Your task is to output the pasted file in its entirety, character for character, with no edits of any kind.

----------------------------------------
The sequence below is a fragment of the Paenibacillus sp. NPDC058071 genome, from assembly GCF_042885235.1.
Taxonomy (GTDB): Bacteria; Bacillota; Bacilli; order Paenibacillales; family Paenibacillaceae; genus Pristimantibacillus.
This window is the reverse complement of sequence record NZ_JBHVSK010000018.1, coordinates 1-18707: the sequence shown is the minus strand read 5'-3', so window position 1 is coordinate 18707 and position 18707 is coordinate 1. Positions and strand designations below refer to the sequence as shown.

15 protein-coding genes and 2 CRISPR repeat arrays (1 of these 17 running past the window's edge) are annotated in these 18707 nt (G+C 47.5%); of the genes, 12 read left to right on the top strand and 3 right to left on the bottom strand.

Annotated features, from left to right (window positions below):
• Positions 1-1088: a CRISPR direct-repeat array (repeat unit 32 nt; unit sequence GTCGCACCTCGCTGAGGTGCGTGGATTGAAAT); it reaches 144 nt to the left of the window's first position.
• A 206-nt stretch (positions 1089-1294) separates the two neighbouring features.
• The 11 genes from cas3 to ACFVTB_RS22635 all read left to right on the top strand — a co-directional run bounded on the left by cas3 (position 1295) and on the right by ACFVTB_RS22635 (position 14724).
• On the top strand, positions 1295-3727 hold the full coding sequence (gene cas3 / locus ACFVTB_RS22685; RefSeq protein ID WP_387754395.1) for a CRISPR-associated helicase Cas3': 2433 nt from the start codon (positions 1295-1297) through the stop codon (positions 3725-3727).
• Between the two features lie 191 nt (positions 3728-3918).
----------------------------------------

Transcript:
The sequence below is a fragment of the Paenibacillus sp. NPDC058071 genome, from assembly GCF_042885235.1.
Taxonomy (GTDB): Bacteria; Bacillota; Bacilli; order Paenibacillales; family Paenibacillaceae; genus Pristimantibacillus.
This window is the reverse complement of sequence record NZ_JBHVSK010000018.1, coordinates 1-18707: the sequence shown is the minus strand read 5'-3', so window position 1 is coordinate 18707 and position 18707 is coordinate 1. Positions and strand designations below refer to the sequence as shown.

15 protein-coding genes and 2 CRISPR repeat arrays (1 of these 17 running past the window's edge) are annotated in these 18707 nt (G+C 47.5%); of the genes, 12 read left to right on the top strand and 3 right to left on the bottom strand.

Annotated features, from left to right (window positions below):
• Positions 1-1088: a CRISPR direct-repeat array (repeat unit 32 nt; unit sequence GTCGCACCTCGCTGAGGTGCGTGGATTGAAAT); it reaches 144 nt to the left of the window's first position.
• A 206-nt stretch (positions 1089-1294) separates the two neighbouring features.
• The 11 genes from cas3 to ACFVTB_RS22635 all read left to right on the top strand — a co-directional run bounded on the left by cas3 (position 1295) and on the right by ACFVTB_RS22635 (position 14724).
• On the top strand, positions 1295-3727 hold the full coding sequence (gene cas3 / locus ACFVTB_RS22685; RefSeq protein ID WP_387754395.1) for a CRISPR-associated helicase Cas3': 2433 nt from the start codon (positions 1295-1297) through the stop codon (positions 3725-3727).
• Between the two features lie 191 nt (positions 3728-3918).